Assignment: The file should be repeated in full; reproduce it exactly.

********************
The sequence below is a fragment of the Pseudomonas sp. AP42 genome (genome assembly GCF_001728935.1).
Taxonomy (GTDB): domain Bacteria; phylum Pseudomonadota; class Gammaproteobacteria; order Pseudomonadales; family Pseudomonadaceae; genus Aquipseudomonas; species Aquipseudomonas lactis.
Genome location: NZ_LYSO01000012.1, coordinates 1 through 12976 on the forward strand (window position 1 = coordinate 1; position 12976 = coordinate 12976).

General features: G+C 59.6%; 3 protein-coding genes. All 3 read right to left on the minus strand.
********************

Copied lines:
The sequence below is a fragment of the Pseudomonas sp. AP42 genome (genome assembly GCF_001728935.1).
Taxonomy (GTDB): domain Bacteria; phylum Pseudomonadota; class Gammaproteobacteria; order Pseudomonadales; family Pseudomonadaceae; genus Aquipseudomonas; species Aquipseudomonas lactis.
Genome location: NZ_LYSO01000012.1, coordinates 1 through 12976 on the forward strand (window position 1 = coordinate 1; position 12976 = coordinate 12976).

General features: G+C 59.6%; 3 protein-coding genes. All 3 read right to left on the minus strand.